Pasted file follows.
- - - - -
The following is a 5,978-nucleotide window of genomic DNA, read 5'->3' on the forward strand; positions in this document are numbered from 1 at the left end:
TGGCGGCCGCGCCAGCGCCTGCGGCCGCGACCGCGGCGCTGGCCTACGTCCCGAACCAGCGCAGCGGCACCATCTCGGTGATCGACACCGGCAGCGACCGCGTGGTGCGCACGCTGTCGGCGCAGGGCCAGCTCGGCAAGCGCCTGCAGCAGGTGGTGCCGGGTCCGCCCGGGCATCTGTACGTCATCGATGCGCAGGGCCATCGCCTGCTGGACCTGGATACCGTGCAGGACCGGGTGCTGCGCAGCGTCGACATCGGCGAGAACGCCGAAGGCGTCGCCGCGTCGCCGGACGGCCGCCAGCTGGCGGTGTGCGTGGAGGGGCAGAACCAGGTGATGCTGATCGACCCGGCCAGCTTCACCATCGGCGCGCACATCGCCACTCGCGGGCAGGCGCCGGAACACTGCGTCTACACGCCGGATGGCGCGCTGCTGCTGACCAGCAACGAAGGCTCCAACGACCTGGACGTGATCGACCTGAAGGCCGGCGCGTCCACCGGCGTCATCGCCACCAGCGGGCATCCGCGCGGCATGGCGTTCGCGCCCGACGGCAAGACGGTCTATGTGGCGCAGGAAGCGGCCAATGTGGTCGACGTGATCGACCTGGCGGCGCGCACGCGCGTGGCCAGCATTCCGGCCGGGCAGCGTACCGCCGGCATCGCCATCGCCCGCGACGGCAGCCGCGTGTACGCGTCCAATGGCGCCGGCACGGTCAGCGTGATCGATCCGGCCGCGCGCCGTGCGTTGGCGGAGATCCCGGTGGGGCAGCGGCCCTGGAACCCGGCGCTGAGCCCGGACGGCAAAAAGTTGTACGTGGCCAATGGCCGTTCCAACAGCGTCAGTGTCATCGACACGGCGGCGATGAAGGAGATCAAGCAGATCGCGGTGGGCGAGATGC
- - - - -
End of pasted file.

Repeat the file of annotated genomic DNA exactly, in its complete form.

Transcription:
The following is a 5,978-nucleotide window of genomic DNA, read 5'->3' on the forward strand; positions in this document are numbered from 1 at the left end:
TGGCGGCCGCGCCAGCGCCTGCGGCCGCGACCGCGGCGCTGGCCTACGTCCCGAACCAGCGCAGCGGCACCATCTCGGTGATCGACACCGGCAGCGACCGCGTGGTGCGCACGCTGTCGGCGCAGGGCCAGCTCGGCAAGCGCCTGCAGCAGGTGGTGCCGGGTCCGCCCGGGCATCTGTACGTCATCGATGCGCAGGGCCATCGCCTGCTGGACCTGGATACCGTGCAGGACCGGGTGCTGCGCAGCGTCGACATCGGCGAGAACGCCGAAGGCGTCGCCGCGTCGCCGGACGGCCGCCAGCTGGCGGTGTGCGTGGAGGGGCAGAACCAGGTGATGCTGATCGACCCGGCCAGCTTCACCATCGGCGCGCACATCGCCACTCGCGGGCAGGCGCCGGAACACTGCGTCTACACGCCGGATGGCGCGCTGCTGCTGACCAGCAACGAAGGCTCCAACGACCTGGACGTGATCGACCTGAAGGCCGGCGCGTCCACCGGCGTCATCGCCACCAGCGGGCATCCGCGCGGCATGGCGTTCGCGCCCGACGGCAAGACGGTCTATGTGGCGCAGGAAGCGGCCAATGTGGTCGACGTGATCGACCTGGCGGCGCGCACGCGCGTGGCCAGCATTCCGGCCGGGCAGCGTACCGCCGGCATCGCCATCGCCCGCGACGGCAGCCGCGTGTACGCGTCCAATGGCGCCGGCACGGTCAGCGTGATCGATCCGGCCGCGCGCCGTGCGTTGGCGGAGATCCCGGTGGGGCAGCGGCCCTGGAACCCGGCGCTGAGCCCGGACGGCAAAAAGTTGTACGTGGCCAATGGCCGTTCCAACAGCGTCAGTGTCATCGACACGGCGGCGATGAAGGAGATCAAGCAGATCGCGGTGGGCGAGATGC